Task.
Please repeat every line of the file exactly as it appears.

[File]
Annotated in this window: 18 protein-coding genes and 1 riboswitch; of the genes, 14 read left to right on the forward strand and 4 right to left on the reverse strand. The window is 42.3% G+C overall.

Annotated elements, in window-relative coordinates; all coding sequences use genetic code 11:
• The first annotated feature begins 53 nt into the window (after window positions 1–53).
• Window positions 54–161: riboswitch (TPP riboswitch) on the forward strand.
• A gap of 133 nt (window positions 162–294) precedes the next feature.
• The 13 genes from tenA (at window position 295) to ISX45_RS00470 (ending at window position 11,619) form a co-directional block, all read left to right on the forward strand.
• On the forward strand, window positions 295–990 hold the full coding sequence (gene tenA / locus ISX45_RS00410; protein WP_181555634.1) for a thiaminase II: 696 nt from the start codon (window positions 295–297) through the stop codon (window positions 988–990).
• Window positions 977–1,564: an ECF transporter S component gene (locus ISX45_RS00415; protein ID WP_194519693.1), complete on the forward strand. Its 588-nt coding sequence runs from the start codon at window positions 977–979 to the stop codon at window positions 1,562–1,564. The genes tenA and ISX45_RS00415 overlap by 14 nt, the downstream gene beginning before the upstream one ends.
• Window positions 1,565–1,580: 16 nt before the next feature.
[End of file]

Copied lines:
Annotated in this window: 18 protein-coding genes and 1 riboswitch; of the genes, 14 read left to right on the forward strand and 4 right to left on the reverse strand. The window is 42.3% G+C overall.

Annotated elements, in window-relative coordinates; all coding sequences use genetic code 11:
• The first annotated feature begins 53 nt into the window (after window positions 1–53).
• Window positions 54–161: riboswitch (TPP riboswitch) on the forward strand.
• A gap of 133 nt (window positions 162–294) precedes the next feature.
• The 13 genes from tenA (at window position 295) to ISX45_RS00470 (ending at window position 11,619) form a co-directional block, all read left to right on the forward strand.
• On the forward strand, window positions 295–990 hold the full coding sequence (gene tenA / locus ISX45_RS00410; protein WP_181555634.1) for a thiaminase II: 696 nt from the start codon (window positions 295–297) through the stop codon (window positions 988–990).
• Window positions 977–1,564: an ECF transporter S component gene (locus ISX45_RS00415; protein ID WP_194519693.1), complete on the forward strand. Its 588-nt coding sequence runs from the start codon at window positions 977–979 to the stop codon at window positions 1,562–1,564. The genes tenA and ISX45_RS00415 overlap by 14 nt, the downstream gene beginning before the upstream one ends.
• Window positions 1,565–1,580: 16 nt before the next feature.